It’s not uncommon for presidential candidates to tout their business experience, often claiming that they know “how the economy works.” Surprisingly, in a recent post, Krugman correctly shot this idea down, noting, “The idea that what America needs now is an executive type is just foolish.”
Unfortunately, Krugman does not arrive at this conclusion through sound economic reasoning. He notes that it’s efficient when a businessman is able to produce the same output with half the input. But he argues that an economy-wide scenario like this one would result in a recession. Evidently something that is efficient on a micro level becomes catastrophic for Krugman when it is amplified. Krugman is subscribing to the Keynesian doctrine of “idle resources” or “unutilized capacity.” For an excellent illustration of just what is wrong with Krugman’s thinking, see here.
As always, we must seek to understand the root cause of any economic phenomena. What might cause a sudden, economy-wide “under-utilization” of resources? This can only come about through an artificial lengthening of the structure of production. This structure is a heavily intertwined chain of goods that stretches from raw materials recently mined all the way to the new TV that you see on the shelf. When interest rates are artificially suppressed, businessmen invest more heavily in production processes that are farther and farther removed from the TV on the department store shelf. Unfortunately, consumers don’t currently desire investment in stages of production which are far removed from consumption. Resources are being tugged in two directions—towards producer goods by the entrepreneurs and towards the consumer goods by consumers themselves. This tug-of-war eventually shows the unprofitability of many entrepreneurial endeavors. When bankruptcy comes, factors go unutilized. The answer is not more intervention, but less.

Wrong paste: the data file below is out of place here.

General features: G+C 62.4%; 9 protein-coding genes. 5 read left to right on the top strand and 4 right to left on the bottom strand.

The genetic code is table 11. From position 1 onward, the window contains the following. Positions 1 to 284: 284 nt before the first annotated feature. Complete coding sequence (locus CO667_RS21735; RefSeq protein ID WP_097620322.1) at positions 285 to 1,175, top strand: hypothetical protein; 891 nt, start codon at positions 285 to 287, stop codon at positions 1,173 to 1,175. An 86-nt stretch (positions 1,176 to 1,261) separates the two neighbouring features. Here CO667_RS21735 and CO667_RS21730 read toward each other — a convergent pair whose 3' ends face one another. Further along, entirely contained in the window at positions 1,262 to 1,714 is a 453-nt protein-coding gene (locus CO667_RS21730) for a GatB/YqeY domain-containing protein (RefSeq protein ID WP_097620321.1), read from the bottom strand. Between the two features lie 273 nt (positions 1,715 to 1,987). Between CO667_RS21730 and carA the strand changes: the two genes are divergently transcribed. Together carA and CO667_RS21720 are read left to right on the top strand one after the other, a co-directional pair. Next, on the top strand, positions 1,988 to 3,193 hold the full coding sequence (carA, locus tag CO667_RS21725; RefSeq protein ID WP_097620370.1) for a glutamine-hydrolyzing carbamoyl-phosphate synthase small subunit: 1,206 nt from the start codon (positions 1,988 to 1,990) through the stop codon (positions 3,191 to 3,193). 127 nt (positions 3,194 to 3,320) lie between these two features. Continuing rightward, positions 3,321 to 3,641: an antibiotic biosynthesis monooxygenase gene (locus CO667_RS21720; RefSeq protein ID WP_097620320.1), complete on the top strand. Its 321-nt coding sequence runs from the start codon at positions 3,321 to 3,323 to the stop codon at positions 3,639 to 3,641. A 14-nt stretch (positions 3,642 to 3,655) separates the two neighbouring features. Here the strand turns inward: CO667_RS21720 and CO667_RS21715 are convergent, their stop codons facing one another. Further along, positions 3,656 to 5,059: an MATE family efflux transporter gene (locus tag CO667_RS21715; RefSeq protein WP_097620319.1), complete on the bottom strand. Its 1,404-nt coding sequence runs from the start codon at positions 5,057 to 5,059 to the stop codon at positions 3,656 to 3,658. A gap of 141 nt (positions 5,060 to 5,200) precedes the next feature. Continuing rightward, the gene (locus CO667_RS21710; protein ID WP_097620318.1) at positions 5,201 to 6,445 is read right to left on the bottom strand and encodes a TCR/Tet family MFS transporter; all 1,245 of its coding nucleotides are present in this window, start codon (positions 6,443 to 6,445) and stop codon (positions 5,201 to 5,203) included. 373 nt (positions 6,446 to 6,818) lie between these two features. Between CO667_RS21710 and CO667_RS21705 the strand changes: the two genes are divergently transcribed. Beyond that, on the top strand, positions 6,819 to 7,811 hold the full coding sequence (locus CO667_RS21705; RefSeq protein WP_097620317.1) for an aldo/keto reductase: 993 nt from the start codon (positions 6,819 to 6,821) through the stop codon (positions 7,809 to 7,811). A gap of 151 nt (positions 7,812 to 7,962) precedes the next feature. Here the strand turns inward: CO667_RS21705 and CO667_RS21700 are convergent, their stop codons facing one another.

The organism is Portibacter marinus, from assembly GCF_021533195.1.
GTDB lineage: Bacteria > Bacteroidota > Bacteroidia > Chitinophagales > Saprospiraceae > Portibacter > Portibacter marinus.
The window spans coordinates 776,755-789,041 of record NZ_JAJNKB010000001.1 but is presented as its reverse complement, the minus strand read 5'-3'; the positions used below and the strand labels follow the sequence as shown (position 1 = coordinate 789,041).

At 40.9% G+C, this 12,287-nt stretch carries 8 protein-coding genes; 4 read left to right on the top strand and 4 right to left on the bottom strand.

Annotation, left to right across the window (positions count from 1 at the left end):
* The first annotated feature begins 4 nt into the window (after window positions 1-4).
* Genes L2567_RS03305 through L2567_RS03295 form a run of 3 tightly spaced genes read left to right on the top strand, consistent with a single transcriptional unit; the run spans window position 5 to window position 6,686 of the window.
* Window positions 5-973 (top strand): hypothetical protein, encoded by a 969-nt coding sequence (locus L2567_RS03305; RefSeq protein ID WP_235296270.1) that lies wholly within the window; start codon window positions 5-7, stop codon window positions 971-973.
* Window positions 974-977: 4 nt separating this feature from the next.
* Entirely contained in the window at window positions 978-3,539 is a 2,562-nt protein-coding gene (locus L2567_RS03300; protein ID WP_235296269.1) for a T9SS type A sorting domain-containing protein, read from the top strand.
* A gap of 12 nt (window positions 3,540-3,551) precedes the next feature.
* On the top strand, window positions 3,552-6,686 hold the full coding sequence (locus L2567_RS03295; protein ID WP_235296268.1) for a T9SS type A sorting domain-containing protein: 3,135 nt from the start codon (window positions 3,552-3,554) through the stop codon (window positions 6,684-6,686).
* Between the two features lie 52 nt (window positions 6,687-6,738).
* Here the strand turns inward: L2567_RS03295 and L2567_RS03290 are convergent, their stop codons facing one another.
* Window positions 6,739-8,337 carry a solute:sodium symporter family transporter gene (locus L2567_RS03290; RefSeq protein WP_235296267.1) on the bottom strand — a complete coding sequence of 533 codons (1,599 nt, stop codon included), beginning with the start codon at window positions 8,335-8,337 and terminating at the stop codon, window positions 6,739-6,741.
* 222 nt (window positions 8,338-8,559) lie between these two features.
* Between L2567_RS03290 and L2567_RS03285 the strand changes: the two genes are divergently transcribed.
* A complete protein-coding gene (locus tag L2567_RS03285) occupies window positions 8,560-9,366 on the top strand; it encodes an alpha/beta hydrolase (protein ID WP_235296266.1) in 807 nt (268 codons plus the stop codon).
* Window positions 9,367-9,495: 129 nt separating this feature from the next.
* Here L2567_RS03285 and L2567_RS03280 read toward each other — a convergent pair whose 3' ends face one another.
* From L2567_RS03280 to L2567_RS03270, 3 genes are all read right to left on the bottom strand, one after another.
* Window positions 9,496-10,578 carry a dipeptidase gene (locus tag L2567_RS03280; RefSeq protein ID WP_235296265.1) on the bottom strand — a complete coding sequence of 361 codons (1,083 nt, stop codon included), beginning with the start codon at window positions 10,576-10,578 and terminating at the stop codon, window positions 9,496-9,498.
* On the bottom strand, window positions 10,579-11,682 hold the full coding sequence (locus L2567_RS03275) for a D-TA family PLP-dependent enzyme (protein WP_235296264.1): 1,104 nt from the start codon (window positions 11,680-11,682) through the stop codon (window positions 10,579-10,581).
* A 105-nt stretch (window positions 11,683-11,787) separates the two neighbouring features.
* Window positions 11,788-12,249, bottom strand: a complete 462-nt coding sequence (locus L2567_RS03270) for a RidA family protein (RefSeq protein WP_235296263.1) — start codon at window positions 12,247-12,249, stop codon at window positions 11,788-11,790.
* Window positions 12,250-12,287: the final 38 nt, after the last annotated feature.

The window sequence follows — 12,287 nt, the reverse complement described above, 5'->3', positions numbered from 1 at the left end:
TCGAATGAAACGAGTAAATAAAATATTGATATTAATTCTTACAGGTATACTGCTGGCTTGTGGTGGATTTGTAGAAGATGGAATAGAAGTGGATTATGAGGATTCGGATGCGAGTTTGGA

We’ve seen how Krugman’s analysis is faulty (despite arriving at an accurate conclusion). Still, many think that a president with business experience is best because they expect him to be “pro-business.” In reality, the president should not be “pro-business,” only “pro-property.” As we explain here, businesses themselves are often the most ardent opponents of the unhampered market economy. The only “pro-business” policies that the president should advocate are one’s that protect private property. Only in this climate will business be able to arrange their assets in such a way that scarce societal resources are not squandered.
This gets to the heart of why business experience for the president is next to irrelevant. Entrepreneurs are in charge of assets that can be traded. Ownership claims to assets tell us how the market values them, and it prevents the entrepreneur from using them in a wasteful manner. Government also has assets, but there are no market claims to these. It is simply impossible to tell whether they have been configured in an efficient manner. After all, outside investors cannot buy these assets and put them to use in a different line of production (as is the case on the market). This is precisely why the “businessman-president” will find himself steering a rudderless ship.